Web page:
In 1987, Exploratorium photographer Susan Schwartzenberg went to Pontito to photograph the scenes of many of Magnani's paintings. The paintings and photos were shown in 1988, when the Exploratorium first began investigating the subject of Memory. Today, the museum is creating a new set of exhibits and experiences to explore human memory. Franco Magnani's extraordinary paintings, and Susan Schwartzenberg's telling photographs, will be featured at the upcoming exhibition, which opens in February, 1998.

Visualizing the Past

We sit in the kitchen of Franco's house in San Bruno, a suburban community south of San Francisco with a terrain somewhat reminiscent of the Italy of his youth. Franco disappears periodically into other rooms and comes back with paintings of Pontito. A lanky man with a ruddy, angular face, he tells his stories of the town with an almost childlike enthusiasm, pointing out landmarks in the paintings. He needs little prompting to jump from one painting, one story, to another.

 

Magnani's first painting of Pontito, made almost a decade after he left, was of his house. It is one of the more distorted and expressionistic of the painting and probably reflects some of the homesickness he was feeling at the time.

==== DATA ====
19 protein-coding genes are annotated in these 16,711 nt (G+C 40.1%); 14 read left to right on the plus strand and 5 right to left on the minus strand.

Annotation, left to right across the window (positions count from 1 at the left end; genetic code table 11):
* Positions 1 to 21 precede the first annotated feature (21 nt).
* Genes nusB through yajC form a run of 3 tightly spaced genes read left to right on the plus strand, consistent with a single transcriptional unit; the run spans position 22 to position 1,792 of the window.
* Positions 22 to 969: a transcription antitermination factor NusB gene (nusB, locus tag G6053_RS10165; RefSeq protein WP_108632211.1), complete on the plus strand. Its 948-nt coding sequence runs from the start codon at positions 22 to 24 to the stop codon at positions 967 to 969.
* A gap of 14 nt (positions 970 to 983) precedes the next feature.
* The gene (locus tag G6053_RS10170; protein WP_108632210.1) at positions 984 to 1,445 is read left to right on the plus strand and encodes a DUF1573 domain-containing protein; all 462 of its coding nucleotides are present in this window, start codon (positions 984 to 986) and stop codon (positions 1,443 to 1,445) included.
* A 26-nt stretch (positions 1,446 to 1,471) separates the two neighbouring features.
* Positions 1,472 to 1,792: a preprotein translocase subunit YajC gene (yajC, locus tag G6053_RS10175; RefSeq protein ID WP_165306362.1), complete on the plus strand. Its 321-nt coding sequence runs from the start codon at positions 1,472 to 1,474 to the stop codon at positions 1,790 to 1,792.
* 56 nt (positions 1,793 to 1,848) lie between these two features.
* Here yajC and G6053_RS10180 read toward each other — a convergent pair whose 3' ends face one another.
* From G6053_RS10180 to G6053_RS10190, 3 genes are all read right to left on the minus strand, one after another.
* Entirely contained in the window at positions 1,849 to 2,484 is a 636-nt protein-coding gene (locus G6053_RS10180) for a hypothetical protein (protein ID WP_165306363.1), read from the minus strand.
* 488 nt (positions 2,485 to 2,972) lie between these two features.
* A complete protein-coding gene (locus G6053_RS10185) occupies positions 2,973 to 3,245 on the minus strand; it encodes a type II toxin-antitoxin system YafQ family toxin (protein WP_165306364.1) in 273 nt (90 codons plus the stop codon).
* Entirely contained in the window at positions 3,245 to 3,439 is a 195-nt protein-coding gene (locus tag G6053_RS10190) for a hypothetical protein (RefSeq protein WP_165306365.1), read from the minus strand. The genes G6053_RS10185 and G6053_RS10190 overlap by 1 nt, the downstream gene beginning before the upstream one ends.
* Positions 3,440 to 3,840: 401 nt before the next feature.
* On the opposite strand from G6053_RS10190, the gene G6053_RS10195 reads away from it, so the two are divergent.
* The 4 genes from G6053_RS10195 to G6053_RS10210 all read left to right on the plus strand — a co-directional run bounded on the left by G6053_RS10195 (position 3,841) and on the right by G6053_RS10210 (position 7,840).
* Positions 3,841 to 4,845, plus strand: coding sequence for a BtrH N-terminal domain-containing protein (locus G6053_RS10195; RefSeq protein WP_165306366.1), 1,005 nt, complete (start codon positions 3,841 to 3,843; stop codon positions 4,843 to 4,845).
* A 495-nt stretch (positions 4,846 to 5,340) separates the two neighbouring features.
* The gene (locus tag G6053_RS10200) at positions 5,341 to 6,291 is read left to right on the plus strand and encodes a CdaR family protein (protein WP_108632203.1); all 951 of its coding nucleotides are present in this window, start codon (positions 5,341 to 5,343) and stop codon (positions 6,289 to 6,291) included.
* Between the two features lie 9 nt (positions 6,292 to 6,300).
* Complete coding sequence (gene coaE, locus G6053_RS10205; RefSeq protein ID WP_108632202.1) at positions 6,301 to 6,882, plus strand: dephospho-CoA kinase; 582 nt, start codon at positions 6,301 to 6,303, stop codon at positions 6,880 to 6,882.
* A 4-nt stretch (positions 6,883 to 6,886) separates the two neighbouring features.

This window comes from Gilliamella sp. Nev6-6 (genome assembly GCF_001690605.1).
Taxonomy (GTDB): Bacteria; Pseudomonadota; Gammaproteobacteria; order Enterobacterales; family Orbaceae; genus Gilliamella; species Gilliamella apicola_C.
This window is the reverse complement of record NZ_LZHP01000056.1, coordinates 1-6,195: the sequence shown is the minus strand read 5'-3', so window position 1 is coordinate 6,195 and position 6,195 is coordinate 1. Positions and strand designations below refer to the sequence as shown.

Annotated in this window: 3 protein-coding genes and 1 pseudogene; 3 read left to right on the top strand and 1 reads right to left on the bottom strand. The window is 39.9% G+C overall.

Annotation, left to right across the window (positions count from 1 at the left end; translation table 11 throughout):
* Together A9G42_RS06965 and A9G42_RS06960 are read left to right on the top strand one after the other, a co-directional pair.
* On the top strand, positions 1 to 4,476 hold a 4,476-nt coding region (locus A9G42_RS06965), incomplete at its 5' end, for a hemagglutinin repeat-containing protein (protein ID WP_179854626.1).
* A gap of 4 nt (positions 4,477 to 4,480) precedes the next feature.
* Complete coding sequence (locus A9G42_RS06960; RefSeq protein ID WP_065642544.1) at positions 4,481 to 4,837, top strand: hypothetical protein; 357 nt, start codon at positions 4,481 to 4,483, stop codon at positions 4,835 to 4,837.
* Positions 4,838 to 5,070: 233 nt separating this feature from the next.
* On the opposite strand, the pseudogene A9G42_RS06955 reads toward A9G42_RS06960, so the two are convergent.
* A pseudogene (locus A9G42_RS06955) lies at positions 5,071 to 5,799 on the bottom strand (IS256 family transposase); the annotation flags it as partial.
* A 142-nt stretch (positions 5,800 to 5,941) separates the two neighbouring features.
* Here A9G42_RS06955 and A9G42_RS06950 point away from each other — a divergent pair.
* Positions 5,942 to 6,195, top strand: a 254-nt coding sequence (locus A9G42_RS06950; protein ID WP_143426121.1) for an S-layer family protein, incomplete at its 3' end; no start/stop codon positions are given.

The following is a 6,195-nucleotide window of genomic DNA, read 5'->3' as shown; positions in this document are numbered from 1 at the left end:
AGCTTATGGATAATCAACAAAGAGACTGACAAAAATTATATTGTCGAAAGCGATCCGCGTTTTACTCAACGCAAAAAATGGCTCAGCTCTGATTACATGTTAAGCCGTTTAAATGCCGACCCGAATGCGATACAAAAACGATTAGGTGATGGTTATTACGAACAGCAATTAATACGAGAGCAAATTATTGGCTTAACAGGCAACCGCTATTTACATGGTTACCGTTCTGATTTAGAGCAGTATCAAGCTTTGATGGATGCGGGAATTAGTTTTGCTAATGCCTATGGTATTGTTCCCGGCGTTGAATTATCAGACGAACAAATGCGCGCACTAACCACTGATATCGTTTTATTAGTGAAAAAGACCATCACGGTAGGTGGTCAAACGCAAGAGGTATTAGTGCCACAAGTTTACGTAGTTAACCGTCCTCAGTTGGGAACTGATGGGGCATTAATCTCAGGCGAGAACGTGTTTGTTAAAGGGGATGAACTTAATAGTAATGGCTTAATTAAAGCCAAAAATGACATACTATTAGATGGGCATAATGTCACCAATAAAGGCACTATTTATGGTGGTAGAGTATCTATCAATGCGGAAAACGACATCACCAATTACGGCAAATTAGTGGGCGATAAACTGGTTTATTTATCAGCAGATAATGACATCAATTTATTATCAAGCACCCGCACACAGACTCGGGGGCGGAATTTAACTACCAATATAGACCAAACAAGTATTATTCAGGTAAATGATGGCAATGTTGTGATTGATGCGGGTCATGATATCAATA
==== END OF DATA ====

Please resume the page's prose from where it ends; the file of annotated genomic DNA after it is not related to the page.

Franco's first painting of Pontito shows the house in which he was born in 1934. A tangle of memories pertain to that house, mostly revolving around his mother. His father died in 1942, when Italy was in the throes of war and depression. His mother went to work in the family fields, while the five children helped with chores. The family often went hungry. Franco understandably speaks of that period of his life as "rough times." Yet he says that he remembers not so much the suffering of those years as the sense of purpose and intensity with which the family lived.



14.4/28.8/RealAudio


Recently, best selling author and neurologist Oliver Sacks, who wrote about Magnani in his book An Anthropoligist on Mars, talked to us about Magnani's work. The RealAudio clip that appears here is the first of many that appear throughout this story. In this clip, Oliver Sacks speaks of Franco's childhood. Please select either 28.8 or 14.4. If you need the RealAudio player click on the Real Audio selection.

A Memory Artist

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